Thai Ridgeback Information

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(Thai Ridgeback Dog) (Mah Thai) The Thai Ridgeback is a unique looking dog. Their name comes from the ridge on their back where its hair grows in the opposite direction to the rest of their hair. Their head is not very big compared to the rest of their body and their muzzle is wedge-shaped.  Hidden within their muzzle is a distinctive bluish gray tongue similar to that of the Chow.  At the top of their head are large, thick ears which stand straight up. While their almond-shaped, light brown eyes sparkle among all of the wrinkles required to cover the dog’s forehead and face.  Below their heads is a strong, wide neck also covered in folds of loose skin.  Even lower, the breed has a broad chest and a sunken waist. Like the rest of their bodies, the Thai Ridgebacks’s legs are long and muscular, particularly at the thigh.  Their feet are large and round tipped with dark black nails. Their coat is short and smooth and comes in blue, black, chestnut, and silver.

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The Thai Ridgeback comes in four solid colors, black, blue, fawn and red. Red dogs may have a black mask. White markings are not preferred. The face should be wrinkle free and the forehead should show expression. There should not be folds of skin on the neck. The ridge along the back may be any shape but should be symmetrical.

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The Thai Ridgeback is an intelligent, protective breed. They do well with their family but can be wary or aggressive with strangers. They are often territorial and protective of their family and property. The breed is also aggressive with other dogs and can be stubborn and hard to train.  Despite these faults, the breed is very athletic and has an amazing jumping ability.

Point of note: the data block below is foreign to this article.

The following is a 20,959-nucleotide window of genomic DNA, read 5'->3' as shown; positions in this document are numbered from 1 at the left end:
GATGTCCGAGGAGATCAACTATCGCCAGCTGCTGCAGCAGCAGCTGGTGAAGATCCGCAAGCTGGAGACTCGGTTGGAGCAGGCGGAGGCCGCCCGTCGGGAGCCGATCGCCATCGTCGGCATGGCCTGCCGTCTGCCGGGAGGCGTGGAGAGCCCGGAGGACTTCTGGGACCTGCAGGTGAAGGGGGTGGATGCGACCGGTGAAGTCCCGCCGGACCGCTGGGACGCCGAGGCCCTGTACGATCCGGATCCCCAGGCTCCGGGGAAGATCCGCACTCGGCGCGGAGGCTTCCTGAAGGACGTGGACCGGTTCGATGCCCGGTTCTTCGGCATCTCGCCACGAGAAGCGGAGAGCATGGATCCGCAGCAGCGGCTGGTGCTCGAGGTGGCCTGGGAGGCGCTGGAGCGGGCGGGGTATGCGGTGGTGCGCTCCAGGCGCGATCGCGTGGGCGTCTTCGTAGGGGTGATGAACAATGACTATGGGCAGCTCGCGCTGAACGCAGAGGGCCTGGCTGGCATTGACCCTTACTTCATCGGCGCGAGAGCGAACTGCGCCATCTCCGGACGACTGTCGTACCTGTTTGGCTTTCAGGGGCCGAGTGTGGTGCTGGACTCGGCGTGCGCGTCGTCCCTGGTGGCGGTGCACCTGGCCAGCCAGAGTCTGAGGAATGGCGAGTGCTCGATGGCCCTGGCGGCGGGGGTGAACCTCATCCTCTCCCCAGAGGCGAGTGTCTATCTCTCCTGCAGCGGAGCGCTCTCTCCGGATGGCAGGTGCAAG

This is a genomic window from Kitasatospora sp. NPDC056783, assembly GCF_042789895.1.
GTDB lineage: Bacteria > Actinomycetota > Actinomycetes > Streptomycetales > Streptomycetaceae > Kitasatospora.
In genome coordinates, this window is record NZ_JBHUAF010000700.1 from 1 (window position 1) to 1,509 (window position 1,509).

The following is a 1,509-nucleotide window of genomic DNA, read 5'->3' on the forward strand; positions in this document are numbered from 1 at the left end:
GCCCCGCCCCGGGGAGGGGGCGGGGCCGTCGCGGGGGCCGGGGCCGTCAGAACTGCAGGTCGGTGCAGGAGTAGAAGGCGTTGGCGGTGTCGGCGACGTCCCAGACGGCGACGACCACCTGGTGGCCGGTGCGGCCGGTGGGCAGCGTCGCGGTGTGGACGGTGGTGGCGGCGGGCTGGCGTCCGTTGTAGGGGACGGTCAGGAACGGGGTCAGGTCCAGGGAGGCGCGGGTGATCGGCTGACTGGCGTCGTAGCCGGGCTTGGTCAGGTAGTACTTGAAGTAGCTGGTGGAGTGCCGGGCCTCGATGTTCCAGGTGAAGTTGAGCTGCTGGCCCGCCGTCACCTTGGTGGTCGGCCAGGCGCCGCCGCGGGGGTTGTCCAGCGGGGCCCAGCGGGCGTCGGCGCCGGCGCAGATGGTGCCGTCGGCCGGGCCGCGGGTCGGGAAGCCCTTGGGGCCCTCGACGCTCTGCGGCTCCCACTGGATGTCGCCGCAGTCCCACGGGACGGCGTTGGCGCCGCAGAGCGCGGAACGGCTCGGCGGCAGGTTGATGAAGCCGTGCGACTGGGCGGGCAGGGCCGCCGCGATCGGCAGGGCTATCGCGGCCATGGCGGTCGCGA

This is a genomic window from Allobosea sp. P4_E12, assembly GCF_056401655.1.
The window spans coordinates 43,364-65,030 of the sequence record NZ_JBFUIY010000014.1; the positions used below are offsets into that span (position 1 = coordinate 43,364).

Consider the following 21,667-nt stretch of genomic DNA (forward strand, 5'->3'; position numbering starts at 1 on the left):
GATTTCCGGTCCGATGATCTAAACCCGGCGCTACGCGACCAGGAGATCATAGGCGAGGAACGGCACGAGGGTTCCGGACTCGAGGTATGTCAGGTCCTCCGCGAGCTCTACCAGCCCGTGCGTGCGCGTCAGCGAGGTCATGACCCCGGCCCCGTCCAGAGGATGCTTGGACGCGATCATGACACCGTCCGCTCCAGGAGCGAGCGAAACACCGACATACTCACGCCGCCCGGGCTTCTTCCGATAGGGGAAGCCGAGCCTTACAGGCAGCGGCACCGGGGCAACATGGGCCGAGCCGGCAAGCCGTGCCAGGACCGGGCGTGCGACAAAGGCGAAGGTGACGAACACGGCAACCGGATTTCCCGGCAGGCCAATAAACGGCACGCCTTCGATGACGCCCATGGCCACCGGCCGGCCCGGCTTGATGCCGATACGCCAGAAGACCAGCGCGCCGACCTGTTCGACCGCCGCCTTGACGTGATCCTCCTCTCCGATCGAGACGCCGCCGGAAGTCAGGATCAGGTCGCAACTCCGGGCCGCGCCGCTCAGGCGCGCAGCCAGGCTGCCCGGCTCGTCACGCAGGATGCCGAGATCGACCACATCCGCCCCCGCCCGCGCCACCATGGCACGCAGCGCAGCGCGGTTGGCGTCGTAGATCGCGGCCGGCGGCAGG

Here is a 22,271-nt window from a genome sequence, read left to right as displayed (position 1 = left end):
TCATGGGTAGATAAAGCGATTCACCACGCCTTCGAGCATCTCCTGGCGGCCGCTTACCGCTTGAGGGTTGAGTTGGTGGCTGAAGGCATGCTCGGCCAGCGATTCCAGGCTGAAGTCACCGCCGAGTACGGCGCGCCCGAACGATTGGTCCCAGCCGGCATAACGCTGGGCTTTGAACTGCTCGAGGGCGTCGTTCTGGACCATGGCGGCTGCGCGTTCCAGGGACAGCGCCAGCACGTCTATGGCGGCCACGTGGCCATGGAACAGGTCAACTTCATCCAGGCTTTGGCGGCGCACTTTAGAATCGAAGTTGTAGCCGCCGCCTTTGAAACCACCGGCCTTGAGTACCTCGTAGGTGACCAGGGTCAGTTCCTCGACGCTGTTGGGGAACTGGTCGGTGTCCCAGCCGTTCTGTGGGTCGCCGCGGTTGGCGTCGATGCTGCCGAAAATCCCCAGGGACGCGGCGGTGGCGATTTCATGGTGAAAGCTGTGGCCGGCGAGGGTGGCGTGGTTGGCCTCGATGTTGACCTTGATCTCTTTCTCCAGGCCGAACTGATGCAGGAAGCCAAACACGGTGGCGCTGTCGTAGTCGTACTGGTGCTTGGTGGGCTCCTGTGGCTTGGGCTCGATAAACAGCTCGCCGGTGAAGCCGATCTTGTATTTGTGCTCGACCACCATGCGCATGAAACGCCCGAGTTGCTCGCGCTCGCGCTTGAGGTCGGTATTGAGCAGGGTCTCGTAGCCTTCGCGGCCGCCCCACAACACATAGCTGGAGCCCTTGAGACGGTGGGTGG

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20-24 inches
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51-75 pounds
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General Health

The Tai Ridgeback has no known genetic faults and is an extremely hardy breed.  Tai Ridgebacks have an average life expectancy of about 12 to 13 years of age.

The Thai Ridgeback is a very healthy breed but it does have some genetic faults. The most common fault is Dermoid Sinus. It can be removed with surgery and usually does not cause further problems. If left unfixed it can become infected and/or cause paralysis. A less common genetic fault is hip dysplasia.

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No one is sure of the exact Thai Ridgeback’s origin, but the breed did come from Eastern Thailand. Some rock art depicts dogs similar to the Thai Ridgeback which suggests the breed may be very old. The Thai Ridgeback is rare outside of Thailand; as a result there has been much inbreeding in the country which has made the dogs very similar.

Due to the rural isolation of villages in Thailand (even to the present day) dogs are restricted to small areas. This gave way to in-breeding but as a result of a sustained history, the Thai Ridgeback doesn’t show the typical signs of inbreeding and is very resilient, with very few associated genetic predispositions. The name Thai Ridgeback was coined for the breed less than 20 years ago. Previously, the breed was referred to as The Red Dog or The Dog That Follows the Cart.

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The Thai Ridgeback can be easily groomed. All they need is to be brushed occasionally. However, they need a good deal of exercise. They do fine with just being walked and do not necessarily need a yard to run in. On the other hand, they must be socialized because without it they can become very aggressive. At a young age, they need to begin meeting many people and animals so they become stable adult dogs.

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Ideal Environment

The Thai Ridgeback can be a great companion but requires time and effort to be so. They enjoy being around their family at all times. However, they are not naturally good with strangers and need lots of socialization to make them better with people. They are also not good with other dogs without sufficient socialization. The breed can live in an apartment but still need exercise, so they should be walked every day. They thrive in warm climates because of their short fur. They do need an owner who is skilled with dogs that have aggressive tendencies and that have dominance issues.

This breed responds well to clicker training. Behavior assessed as dominance issues frequently shows up in dogs that have been abused or that have been over aggressively trained by an inexperienced owner. This breed requires consistent, well informed training.

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Dog Training!

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